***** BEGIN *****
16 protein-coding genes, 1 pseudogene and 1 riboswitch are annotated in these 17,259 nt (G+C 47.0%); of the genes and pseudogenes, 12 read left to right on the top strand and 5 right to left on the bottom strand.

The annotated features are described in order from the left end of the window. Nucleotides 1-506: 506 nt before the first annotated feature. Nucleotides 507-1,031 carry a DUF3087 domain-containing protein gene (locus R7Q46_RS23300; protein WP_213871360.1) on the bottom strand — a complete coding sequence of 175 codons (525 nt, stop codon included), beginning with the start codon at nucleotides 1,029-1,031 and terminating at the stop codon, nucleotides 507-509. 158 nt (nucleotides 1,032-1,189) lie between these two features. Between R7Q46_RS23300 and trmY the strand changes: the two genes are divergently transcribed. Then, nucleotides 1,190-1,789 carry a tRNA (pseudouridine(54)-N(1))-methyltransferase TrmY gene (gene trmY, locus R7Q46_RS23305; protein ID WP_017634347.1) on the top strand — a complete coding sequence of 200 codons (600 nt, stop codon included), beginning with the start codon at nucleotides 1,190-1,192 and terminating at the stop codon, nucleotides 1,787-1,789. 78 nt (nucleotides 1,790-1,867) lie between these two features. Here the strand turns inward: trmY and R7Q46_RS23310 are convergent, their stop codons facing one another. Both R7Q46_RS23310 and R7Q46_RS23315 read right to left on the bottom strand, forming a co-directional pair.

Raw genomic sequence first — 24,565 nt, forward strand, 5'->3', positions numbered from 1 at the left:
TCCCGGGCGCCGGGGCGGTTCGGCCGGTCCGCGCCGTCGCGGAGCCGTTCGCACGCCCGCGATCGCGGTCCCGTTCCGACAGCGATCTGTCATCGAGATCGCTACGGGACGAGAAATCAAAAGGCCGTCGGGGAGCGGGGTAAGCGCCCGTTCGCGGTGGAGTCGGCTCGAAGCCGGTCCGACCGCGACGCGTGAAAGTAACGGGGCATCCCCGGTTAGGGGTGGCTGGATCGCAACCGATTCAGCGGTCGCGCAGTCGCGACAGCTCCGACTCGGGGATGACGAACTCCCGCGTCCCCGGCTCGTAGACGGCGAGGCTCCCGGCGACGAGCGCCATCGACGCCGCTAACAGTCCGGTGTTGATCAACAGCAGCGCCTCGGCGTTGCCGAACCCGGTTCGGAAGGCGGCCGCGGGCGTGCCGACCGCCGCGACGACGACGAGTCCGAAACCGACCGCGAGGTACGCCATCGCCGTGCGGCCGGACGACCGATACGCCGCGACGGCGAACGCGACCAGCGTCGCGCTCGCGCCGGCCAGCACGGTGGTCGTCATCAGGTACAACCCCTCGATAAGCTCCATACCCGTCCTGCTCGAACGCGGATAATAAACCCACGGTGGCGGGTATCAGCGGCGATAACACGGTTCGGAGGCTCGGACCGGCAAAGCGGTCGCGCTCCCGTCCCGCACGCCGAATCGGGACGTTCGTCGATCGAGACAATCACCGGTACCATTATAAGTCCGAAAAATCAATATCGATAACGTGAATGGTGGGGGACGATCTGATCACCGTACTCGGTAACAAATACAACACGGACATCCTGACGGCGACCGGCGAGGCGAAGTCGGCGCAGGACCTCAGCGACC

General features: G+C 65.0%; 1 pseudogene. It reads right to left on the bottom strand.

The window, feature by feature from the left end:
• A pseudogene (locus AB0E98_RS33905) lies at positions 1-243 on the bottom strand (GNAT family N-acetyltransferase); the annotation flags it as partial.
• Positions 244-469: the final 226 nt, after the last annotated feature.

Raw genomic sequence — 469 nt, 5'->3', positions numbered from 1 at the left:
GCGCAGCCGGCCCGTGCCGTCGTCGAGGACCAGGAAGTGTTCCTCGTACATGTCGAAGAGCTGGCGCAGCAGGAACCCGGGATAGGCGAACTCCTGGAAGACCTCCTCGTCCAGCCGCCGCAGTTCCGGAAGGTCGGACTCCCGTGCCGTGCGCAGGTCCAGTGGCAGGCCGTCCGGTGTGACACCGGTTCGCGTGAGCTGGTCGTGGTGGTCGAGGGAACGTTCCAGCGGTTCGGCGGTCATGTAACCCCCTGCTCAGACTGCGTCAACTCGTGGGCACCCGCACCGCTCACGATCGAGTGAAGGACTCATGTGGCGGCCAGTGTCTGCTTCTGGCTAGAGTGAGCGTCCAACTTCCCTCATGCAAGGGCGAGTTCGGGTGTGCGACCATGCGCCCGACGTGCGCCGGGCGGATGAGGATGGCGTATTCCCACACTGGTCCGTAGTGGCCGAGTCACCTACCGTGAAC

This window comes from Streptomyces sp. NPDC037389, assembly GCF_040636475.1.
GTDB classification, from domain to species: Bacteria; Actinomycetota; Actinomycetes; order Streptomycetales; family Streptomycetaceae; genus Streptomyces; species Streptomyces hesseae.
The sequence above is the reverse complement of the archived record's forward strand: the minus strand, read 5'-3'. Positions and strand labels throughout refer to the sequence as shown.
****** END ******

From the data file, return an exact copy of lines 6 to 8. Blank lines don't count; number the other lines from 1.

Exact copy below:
The window, feature by feature from the left end:
• A pseudogene (locus AB0E98_RS33905) lies at positions 1-243 on the bottom strand (GNAT family N-acetyltransferase); the annotation flags it as partial.
• Positions 244-469: the final 226 nt, after the last annotated feature.